My dad’s heart story

February is American Heart Month. Every year I post about my heart health during February. I have shared my experiences as a heart attack survivor. I was given a second chance at life that 10% of heart attack patients are not given. This year I share the story of my dad’s death. It’s a story of a person who did not care for his body with the worse possible outcome.

My mom knelt on the bathroom floor wiping up a pool of blood. It was the second time my dad had thrown up blood in the past week. He refused to go to the hospital for the first time. She gave him no choice the second time. It was an omen of bad things to come in the following week.

The news only worsened at the hospital. My dad was diagnosed with a bleeding ulcer, coronary heart disease, and hypertension. This diagnosis complicated scheduling surgery to repair the ulcer. His heart was not strong enough to survive the surgery. He needed time for his body to recover and stabilize.

Early Saturday, February 21, 1970, our family was preparing to head to the hospital. My dad was being transferred from intensive care to a standard hospital room. It was good news after a week of bad news. A phone call that morning changed our lives forever. The doctor told my mom that my dad passed away.

Our family was besieged with questions on the cause of my dad’s death. The ulcer brought him to the hospital, but his weak heart ultimately stopped beating. He was ignorant of things that could save his life. Today, society is more informed of the risk factors for coronary heart disease thanks to the American Heart Association.

What were the signs my father ignored in 1970?

  • High stress. My dad’s business was falling. His family cafe was in a changing, declining neighborhood. He tried to hide the stress and keep the family business and traditions alive. He prided himself on providing for his family. This did not go unnoticed by me.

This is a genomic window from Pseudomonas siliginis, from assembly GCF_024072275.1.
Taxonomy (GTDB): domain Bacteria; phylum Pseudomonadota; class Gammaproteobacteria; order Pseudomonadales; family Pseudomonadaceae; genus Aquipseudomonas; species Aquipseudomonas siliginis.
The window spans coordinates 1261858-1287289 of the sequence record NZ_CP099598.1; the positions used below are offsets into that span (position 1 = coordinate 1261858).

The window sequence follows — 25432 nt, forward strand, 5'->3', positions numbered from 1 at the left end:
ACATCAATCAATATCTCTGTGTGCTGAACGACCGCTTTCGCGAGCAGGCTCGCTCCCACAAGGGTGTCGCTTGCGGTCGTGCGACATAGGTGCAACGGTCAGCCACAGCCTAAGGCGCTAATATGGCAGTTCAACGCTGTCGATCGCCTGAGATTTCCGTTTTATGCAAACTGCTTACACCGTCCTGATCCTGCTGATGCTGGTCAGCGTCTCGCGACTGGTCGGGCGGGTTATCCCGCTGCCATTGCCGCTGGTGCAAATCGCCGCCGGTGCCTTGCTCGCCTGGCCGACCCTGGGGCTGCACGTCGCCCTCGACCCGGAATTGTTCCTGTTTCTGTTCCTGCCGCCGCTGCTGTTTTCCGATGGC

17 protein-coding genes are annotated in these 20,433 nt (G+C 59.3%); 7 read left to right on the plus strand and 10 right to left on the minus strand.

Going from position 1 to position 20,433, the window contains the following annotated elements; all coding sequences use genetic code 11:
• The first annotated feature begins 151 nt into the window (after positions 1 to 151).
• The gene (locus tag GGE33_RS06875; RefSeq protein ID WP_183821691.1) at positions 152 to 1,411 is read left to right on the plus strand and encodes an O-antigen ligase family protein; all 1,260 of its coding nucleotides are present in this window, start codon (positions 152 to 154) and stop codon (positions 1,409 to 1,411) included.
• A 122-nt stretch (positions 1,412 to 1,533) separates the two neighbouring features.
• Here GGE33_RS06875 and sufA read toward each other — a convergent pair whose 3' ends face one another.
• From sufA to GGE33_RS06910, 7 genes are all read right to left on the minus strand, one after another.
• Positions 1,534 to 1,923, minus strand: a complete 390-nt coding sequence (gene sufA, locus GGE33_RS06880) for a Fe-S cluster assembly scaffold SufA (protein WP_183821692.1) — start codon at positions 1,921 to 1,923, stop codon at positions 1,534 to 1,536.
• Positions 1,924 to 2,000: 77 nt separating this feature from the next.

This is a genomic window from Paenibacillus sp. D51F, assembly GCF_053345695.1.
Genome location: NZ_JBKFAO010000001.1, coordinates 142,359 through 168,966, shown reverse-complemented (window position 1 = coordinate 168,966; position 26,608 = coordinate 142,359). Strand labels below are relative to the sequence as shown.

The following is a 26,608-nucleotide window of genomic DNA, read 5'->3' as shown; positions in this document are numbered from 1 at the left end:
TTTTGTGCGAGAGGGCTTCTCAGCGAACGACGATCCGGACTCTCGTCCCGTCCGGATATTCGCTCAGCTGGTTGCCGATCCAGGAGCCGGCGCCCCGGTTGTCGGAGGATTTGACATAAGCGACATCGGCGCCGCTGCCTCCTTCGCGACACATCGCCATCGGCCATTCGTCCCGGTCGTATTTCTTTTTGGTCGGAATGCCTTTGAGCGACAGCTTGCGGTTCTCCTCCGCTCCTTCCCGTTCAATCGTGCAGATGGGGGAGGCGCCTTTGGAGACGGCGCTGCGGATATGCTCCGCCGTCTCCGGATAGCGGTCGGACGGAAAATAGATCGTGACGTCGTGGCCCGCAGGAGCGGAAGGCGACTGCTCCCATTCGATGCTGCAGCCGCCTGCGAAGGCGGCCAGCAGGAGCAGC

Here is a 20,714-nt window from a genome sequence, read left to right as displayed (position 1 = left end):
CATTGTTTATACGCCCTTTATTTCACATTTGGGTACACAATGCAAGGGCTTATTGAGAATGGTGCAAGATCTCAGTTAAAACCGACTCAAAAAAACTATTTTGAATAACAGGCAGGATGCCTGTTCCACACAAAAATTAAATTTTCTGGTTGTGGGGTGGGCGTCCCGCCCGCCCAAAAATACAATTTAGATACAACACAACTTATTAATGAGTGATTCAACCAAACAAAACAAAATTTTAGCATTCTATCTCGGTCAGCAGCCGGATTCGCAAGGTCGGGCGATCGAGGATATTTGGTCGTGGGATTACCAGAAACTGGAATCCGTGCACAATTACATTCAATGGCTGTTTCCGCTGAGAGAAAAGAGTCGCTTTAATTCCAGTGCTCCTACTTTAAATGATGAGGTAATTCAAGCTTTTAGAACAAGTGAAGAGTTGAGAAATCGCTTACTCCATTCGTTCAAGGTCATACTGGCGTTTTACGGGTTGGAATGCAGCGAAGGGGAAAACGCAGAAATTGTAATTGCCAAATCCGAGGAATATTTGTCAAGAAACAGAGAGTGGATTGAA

• Smoking. Smoking was much more socially acceptable in the 60s. Both my parents were smokers. My dad was not just a casual smoker.
  • Unhealthy weight. My dad was a short chubby guy. There was no talk about BMI and healthy weight in the 60s. He would certainly be classified as obese today.
  • Poor diet. My dad loved his Hungarian food, food that is far from healthy. No one counted calories or cared about fat and sugar in those days.
  • Sedentary life. My dad worked long hours 6 days a week as a small business owner. He spent Sundays with the family and rested. I can’t recall a single instance of my father being active.
  • High blood pressure and high cholesterol. My dad NEVER went to the doctor. He was unaware of his cholesterol and blood pressure values. He took no medications.
  • Family history. My dad’s family has a history of coronary heart disease. It is a reality. It is not a risk factor you wipe away. It is something he was not vigilant about watching for warning signs.

I share this story so that others will not repeat this story in their lives. My father was an extreme case of not caring for his body. He suffered the consequences. The consequences lived beyond his death. My family has felt those consequences over the past fifty years. This story illustrates what can be done to repeat his story in our lives. Here is my list of six things you should do for yourself and your family regarding your health.

  1. Visit your doctor regularly. You need to know your vitals including your blood pressure, cholesterol and heart health indicators. Cardiac disease is a silent killer.
  2. Manage your stress. I believe this was the major cause of my dad’s death. Being stressed wears a person down mentally and physically. Don’t let stress take control of your life.
  3. Stop smoking. I hope you understand how detrimental to your health cigarettes and tobacco are.
  4. Strive for a healthy weight. This is a difficult thing for many including me. Do the best you can to keep your weight down.
  5. Watch your diet. Eating a better diet works together with being active to maintain a healthy body and weight. Keep working at it.
  6. Be active. Look for opportunities to Integrate exercise into your life. Start small. Develop a habit of regular exercise. Your body will thank you.

Heart disease is the leading cause of death in the United States. Each of us needs to take control of our own heart health. My father illustrates what happens when you ignore your heart health. I would never want any family to experience what my family experienced.

Take care of your heart.
Tom

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